Teaching our children to grow up
The word “adult” has recently become a verb as well as an adjective. As in, “Don’t make me adult today!” What does it really mean to be an adult?
All adults have experienced times when they don’t feel as though they have it together, even though they’re living the adult life. Real adulting means facing our long-term goals responsibly and honestly as we concurrently accept the fact that our days are filled with obligations, many of them mundane. It means that we embrace the bad with the good, even when we don’t feel like we have it together.
Accepting adulthood is a necessary part of growing up, and teaching our kids the skills to effectively transition into independence starts at home. For kids to maintain good emotional well-being, it’s essential that they watch their parents practice mature and responsible behavior even when they don’t feel like it. When children learn to embrace responsibility, take pride in their work, and do tasks that they would rather not, then they are well on their way to developing into an effective adult.
Many households have two working parents who come home at the end of the day exhausted and irritable. Meal preparation and family dinners are rushed, if they happen at all. Taking time to teach kids basic life skills may fall to the bottom of your to do list, or maybe it’s just easier to do a task yourself rather than explain patiently what your expectations are. When it comes to raising young adults, a lot of responsibility is learned by the example set by the parents, but certain things (such as cooking and budgeting) need to be taught.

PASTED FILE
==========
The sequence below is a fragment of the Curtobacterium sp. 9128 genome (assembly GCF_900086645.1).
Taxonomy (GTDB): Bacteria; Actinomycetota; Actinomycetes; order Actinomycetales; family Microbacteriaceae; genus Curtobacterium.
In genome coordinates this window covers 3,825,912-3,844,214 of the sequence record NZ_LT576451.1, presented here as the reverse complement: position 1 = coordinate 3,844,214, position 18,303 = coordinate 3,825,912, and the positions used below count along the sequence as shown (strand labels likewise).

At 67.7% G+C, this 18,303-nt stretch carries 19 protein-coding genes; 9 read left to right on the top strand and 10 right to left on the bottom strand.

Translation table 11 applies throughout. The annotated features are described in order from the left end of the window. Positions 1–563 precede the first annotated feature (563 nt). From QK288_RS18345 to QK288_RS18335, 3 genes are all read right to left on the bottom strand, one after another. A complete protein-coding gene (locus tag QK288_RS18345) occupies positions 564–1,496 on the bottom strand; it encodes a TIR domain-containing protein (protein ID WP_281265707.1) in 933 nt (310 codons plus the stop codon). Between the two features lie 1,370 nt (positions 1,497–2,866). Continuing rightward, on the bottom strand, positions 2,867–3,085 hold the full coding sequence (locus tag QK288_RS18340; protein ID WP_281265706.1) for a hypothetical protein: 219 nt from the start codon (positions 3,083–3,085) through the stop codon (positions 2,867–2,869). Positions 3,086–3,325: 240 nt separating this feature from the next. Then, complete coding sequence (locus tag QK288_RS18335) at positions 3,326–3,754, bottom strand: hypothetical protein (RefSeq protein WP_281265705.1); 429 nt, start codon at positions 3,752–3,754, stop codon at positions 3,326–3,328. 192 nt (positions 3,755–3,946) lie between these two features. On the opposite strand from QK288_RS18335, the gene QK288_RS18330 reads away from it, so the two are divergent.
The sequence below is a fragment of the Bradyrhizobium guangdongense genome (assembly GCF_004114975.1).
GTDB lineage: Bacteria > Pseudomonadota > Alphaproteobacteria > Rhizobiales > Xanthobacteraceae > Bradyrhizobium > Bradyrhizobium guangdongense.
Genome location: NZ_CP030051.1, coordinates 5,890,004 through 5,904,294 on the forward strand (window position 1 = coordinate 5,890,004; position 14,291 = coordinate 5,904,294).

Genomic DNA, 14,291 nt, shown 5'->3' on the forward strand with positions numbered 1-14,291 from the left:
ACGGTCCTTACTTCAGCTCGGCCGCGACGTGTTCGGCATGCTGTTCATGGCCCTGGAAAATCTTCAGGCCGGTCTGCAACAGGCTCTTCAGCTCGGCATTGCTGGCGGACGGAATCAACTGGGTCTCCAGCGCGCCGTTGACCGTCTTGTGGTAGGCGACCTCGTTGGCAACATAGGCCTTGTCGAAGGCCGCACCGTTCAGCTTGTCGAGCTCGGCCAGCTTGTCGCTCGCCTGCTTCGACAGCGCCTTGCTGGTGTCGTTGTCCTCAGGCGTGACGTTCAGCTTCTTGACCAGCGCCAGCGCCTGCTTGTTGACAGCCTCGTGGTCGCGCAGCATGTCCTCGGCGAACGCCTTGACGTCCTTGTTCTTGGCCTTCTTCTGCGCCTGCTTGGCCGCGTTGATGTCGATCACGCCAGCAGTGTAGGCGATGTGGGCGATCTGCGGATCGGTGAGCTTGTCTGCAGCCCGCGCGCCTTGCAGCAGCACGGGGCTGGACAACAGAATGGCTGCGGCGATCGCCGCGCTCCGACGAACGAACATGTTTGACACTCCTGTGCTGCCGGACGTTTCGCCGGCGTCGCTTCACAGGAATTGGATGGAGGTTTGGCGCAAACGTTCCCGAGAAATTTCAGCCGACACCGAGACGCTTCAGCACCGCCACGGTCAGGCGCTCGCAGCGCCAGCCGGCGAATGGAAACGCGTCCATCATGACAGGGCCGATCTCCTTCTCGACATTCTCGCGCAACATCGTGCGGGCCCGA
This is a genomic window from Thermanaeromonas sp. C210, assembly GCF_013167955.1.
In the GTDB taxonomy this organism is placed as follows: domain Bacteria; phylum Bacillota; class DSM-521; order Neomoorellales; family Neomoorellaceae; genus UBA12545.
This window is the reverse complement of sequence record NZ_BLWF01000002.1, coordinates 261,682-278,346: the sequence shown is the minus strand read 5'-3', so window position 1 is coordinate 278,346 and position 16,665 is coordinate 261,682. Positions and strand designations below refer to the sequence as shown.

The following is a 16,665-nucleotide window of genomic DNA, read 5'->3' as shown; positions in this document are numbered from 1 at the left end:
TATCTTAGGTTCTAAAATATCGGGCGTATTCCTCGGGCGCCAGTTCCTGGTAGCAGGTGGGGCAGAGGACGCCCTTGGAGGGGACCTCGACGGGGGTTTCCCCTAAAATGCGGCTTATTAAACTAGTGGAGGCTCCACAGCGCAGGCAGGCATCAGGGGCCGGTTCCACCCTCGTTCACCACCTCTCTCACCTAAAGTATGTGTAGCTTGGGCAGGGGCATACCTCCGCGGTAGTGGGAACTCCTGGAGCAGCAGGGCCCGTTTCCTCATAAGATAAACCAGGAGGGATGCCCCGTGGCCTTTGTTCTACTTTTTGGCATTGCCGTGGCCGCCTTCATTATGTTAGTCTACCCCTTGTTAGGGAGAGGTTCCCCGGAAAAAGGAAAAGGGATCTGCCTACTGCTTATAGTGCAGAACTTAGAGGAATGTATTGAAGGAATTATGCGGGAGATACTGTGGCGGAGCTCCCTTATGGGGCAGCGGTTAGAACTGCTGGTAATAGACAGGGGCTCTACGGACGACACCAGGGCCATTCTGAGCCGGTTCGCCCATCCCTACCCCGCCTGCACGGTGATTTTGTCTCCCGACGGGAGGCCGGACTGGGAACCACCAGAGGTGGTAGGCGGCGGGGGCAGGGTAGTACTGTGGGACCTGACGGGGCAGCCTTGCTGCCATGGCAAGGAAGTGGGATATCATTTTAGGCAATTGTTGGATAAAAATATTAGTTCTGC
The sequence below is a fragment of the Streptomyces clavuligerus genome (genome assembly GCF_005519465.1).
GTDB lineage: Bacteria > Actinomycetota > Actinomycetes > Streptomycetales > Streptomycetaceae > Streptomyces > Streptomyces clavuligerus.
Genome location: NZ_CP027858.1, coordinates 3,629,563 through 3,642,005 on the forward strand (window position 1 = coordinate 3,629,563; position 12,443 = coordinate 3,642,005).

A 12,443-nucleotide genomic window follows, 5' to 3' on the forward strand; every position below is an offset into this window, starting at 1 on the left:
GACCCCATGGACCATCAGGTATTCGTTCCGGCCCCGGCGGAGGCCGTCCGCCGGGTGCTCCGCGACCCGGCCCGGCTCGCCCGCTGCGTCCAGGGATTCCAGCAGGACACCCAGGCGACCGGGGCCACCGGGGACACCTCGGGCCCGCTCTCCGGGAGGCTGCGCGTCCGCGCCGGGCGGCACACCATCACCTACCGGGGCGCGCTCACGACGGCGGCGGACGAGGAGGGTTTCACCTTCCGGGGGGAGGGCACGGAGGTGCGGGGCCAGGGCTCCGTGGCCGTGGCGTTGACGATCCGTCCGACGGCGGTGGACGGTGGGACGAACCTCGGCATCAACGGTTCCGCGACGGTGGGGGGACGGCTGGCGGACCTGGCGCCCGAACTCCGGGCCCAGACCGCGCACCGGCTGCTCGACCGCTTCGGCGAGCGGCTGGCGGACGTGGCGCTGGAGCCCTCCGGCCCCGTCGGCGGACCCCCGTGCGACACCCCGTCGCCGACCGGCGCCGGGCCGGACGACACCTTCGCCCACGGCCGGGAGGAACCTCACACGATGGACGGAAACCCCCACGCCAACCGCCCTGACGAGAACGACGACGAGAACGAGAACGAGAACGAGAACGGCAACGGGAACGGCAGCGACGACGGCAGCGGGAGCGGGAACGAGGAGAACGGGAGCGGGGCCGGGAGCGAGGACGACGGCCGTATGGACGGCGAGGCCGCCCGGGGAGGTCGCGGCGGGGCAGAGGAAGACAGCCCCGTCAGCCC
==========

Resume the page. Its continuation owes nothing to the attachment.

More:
In my work with girls and young women, I often assist them in learning essential life skills such as budgeting, managing money and time management. I can’t help them with things like cooking and sewing, and some would argue these are not essential skills, but they can be character-building. My daughter took sewing classes growing up and she takes pride in being able to hem her skirt or make her prom dress. This has been a step on her path to adulthood.
“Adulting” also means coming up with a plan for one’s life and identifying the next steps. Oftentimes, a person has certain expectations as to what it should “feel” like to be an adult. Many aspects of adult life are out of our control but there are numerous factors that are very much in our hands. Let’s review some “adult behaviors” which we can manage.
Physical health – to optimize our physical health, we must accept the responsibility to follow a proper diet, exercise regularly, and get our annual physical exams.
Emotional stability – being able to understand and manage our emotions so we can cope with daily stresses.
Financial responsibility – managing our money , learning to budget and living within our means.
Purpose in life – everyone has a purpose in this world but it’s up to each individual to discover their “calling.”
It’s important to remember and expect that life will throw you curveballs — no exceptions. Everyone will experience hardships and heartaches. They will have to realize that being a grown up requires effort, trial and error, and persistence. They will have to accept every setback as an opportunity for growth and maturation. At the end of the day, adulting comes down to developing good habits, making wise decisions, and contributing positively to society; transitioning to adulthood occurs gradually. Preparing our children for the real world is our job as parents.
Millennials who have successfully learned these skills — both practical and character-building — are passion-driven and out of the box thinkers. They make great entrepreneurs and I personally am excited about the potential of this generation.